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  1. #101
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    Quote Originally Posted by twotrunks View Post
    Had to laugh at the quote above mentioning the straddling of fall and winter... The gatherings of people as the days grow shorter...
    Kinda ironic that we are at the exact opposite point of the year in australia! Perhaps we should celebrate Halloween on may 31st?
    If it was on May 31st I'd be more inclined to participate being as it's not so close to christmas...more money
    Last edited by Deserama; 21-10-2012 at 22:47.

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  3. #102
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    Quote Originally Posted by Happy2be3 View Post
    Yep u explained it VERY well :-) Thanks! This is exactly why we (my family) don't celebrate it. Plus, like another poster said... It's just over board and thankfully, I don't think it will ever become popular here.
    Of course it will!!!! There's lots of money to be made here...don't you know? There's a whole well here that they are only just tapping into now...yes t's gong to become very popular indeed!!! The Marketing is very well done!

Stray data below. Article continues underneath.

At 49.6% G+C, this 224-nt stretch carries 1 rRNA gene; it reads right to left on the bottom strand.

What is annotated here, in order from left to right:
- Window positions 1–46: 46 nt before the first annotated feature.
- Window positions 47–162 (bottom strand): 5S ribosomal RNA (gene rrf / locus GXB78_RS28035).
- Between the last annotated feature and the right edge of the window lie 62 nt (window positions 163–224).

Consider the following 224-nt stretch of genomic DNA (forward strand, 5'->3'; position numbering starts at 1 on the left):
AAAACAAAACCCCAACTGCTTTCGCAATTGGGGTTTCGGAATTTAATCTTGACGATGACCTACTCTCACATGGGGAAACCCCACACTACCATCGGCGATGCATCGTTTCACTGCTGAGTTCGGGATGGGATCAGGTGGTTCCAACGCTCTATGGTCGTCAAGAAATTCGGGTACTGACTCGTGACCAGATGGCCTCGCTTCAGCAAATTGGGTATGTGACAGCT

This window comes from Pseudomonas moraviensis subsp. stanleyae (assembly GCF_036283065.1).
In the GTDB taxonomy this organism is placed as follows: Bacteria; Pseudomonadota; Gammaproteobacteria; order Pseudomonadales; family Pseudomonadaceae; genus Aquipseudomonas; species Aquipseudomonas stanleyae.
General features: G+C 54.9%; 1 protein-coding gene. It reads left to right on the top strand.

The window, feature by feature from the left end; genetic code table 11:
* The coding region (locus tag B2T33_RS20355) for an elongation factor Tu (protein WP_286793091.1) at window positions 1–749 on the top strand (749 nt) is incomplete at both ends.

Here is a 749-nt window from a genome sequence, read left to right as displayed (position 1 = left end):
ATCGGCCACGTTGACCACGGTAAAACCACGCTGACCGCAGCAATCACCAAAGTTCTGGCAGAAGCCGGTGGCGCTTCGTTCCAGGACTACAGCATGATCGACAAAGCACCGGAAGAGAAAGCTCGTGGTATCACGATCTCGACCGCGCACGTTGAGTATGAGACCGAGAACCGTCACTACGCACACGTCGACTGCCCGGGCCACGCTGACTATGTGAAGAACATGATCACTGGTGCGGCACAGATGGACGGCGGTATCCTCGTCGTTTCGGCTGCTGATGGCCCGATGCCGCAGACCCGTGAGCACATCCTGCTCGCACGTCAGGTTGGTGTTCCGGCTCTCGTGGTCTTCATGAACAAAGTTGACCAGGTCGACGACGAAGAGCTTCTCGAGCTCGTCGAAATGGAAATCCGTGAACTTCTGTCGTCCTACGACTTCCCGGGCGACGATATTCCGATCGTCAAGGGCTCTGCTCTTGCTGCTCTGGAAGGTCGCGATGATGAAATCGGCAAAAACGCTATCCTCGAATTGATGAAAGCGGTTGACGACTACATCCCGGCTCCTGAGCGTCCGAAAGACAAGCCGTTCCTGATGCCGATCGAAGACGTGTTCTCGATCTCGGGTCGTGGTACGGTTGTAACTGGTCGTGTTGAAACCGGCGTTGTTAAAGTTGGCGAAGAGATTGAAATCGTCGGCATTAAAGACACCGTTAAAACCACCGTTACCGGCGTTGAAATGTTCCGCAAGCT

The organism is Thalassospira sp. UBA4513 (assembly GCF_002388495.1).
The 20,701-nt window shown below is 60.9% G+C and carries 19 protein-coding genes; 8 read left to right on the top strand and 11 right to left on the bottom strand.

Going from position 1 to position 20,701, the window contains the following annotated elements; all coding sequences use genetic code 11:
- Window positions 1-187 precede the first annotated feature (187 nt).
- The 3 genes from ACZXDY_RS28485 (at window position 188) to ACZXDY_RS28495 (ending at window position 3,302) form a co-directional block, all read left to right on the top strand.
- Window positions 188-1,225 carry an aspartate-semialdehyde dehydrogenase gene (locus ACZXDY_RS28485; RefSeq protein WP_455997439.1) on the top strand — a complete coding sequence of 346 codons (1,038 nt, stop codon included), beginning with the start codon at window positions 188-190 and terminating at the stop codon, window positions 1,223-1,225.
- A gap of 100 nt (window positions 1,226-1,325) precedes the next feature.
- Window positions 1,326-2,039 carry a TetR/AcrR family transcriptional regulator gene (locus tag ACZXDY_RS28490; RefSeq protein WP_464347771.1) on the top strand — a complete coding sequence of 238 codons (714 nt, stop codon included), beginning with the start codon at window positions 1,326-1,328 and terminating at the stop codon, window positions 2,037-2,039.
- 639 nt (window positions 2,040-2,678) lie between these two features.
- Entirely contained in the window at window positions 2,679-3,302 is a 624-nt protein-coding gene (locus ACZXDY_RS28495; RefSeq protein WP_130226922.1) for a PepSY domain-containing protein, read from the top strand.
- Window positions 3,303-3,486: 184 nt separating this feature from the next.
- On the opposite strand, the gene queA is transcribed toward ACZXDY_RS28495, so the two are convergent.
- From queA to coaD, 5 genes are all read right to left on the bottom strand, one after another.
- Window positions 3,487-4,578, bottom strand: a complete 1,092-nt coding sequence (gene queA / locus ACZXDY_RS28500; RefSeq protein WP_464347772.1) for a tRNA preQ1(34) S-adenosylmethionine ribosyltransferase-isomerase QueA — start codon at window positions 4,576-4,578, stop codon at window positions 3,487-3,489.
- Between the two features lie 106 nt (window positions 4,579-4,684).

4. #103
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    OJandMe is offline I am the strength my children will have.
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    Do you think the whole Twilight, Zombie pop-cult love affair of the last few years has prompted the escalation of Halloween?

    That's what I think has happened. As most people know absolutely NOTHING about the origins of All Saints Eve..

    People are just in love with vampires and zombie apocalypses. Kind of funny to think this massive profit-mongering has been triggered by teen fiction.

  5. #104
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    I think it's becoming more popular (judging by the increase in merchandise in shops) each year and doesn't seem to have escalated by the "vampire/zombie" literature/movies which have increased in the last couple of years.

    When I was a teen the Vampire chronicles were very popular (interview with a vampire, but Ann Rice etc), however, I don't think there was any corresponding increase in the commercialism of Halloween.

    From my experience, it seems that that the increase in commercialism of Halloween in Australia has gradually risen over the years as with other "holidays" (I laugh at this as Halloween is not a holiday, just putting it in the same basket as other occasions, like valentines, Christmas, Easter, Mothers day, Fathers day etc), with more shops increasing their buying power of merchandise every year.

    I think the reason people think that Halloween is American is that it's associated with a lot of movies a lot of us have seen which are US based, rather than understanding the roots of what it's all about.